geometry, textures, and so on. However, all of your high-end CAD
packages use the OpenGL graphics library, originally developed by SGI.
The drivers that you install on your OS to interface with the hardware
enable all of the graphics library acceleration. Since there is a
(much) smaller market for OpenGL applications, the cost to develop the
OpenGL drivers is split across this smaller market segment--Econ 101
supply and demand stuff.

With that being said, the current offerings from nVidia are a mix of
chipsets, both young and old. For instance, your high-range Quadro FX
4000 uses the same chipset (NV40) as the GeForce 6800 (AGP). You can
actually save a lot of money by doing a "softmod" on a 6800 to make it
believe that it's a 4000 (as discussed here a few months ago, otherwise
Google it)--you can't SLI-bridge AGP cards, though. The Quadro FX 4500
uses the same core (G70) as the GeForce 7800 series--I'm not sure about
a softmod, but the 7800 will cost you about 1/4 the cost of the 4500,
and you can do an SLI setup.

If you're not into building your own rigs like I am, you'll have to
search for a few of the more creative manufacturers out there.
Companies like Alienware <http: www.alienware.com="/> , Xi
<http: www.xicomputer.com="/> , Hypersonic <http: www.hypersonic-pc.com=">
, and others can custom configure you machines with SLI set-ups, but you
will have to shell out some cash since you're buying two Quadro cards.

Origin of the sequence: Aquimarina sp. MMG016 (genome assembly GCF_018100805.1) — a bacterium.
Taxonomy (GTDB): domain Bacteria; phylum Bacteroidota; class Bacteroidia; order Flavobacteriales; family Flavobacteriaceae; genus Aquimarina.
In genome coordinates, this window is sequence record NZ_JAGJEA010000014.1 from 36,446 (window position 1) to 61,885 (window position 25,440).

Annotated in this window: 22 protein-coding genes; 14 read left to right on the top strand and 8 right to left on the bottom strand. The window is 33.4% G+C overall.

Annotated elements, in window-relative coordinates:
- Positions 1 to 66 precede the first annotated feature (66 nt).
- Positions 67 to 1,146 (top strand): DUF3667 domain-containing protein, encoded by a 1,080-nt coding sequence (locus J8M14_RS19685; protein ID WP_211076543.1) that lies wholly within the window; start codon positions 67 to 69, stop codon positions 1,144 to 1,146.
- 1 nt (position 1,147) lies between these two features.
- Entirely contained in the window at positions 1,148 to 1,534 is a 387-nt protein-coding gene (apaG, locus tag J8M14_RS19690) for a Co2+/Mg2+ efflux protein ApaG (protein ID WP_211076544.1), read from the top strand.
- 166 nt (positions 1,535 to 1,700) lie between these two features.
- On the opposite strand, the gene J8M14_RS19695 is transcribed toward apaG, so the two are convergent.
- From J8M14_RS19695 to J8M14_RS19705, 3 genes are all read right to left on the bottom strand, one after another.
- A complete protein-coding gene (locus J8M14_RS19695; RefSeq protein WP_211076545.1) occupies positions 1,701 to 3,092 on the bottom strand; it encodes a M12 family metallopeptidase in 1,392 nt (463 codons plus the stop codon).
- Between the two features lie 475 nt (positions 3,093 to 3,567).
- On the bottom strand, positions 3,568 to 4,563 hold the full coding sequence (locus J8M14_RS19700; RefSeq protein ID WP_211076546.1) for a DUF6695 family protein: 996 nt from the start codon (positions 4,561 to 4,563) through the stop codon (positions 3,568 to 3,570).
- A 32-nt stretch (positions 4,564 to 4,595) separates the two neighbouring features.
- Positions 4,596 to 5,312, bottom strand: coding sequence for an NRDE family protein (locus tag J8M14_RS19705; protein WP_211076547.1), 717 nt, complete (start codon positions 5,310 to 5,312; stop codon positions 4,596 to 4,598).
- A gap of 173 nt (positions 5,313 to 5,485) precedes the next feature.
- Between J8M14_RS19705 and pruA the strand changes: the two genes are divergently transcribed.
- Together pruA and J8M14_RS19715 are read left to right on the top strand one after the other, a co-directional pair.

Teamed up with a nice Athlon XP X2 or Opteron dual-core chip, and you'll
be happy for a few years at least.

Learn more:
http://en.wikipedia.org/wiki/Quadro
http://en.wikipedia.org/wiki/List_of_NVIDIA_Graphics_Processing_Units

In the end, in order for PTC to support high-end gaming cards, they
would have to implement the DirectX graphics library. I'd prefer that
they just make it so that my mapkey to show my planes layer doesn't kick
me out of Pro/E every sixth or seventh time I use it, which is
dependent, of course, upon the position of the moon inside of Jupiter.

Caleb Coburn
Mechanical Engineer
Roche Diagnostics


bockpa
1-Newbie
(To:nrizk)

I am curious what you are doing in Pro/e that you think you need SLI? Are
you trying to do complicated rendered animations?



SLI linking cards together is usually for boosting frame rate performance at
high resolution (1600X1200 minimum) with high level anti-aliasing. And with
the high end cards, the performance of a single card for a particular gaming
benchmark might be 50 frames a second, SLI linking two cards might bring
that up to 80-90 frames a second. I think it is hard to see the difference
of anything higher than 30 frames a second.



Usually frame rate speeds aren't a performance arena for Pro/e. SLI works
in a couple different modes. One mode called "alternate frame", has one
card generate the entire image for one frame, and then the next frame is
generated by the second card, and so on. The other mode is called "split
frame". This is where each card generates half of each frame. Also, in
nomal modeling mode, we don't use a lot of painted on texture maps or bump
maps. Single color shaded models are very simple for the card to deal with.




Paul Bock

CAD System Administrator

Avox Systems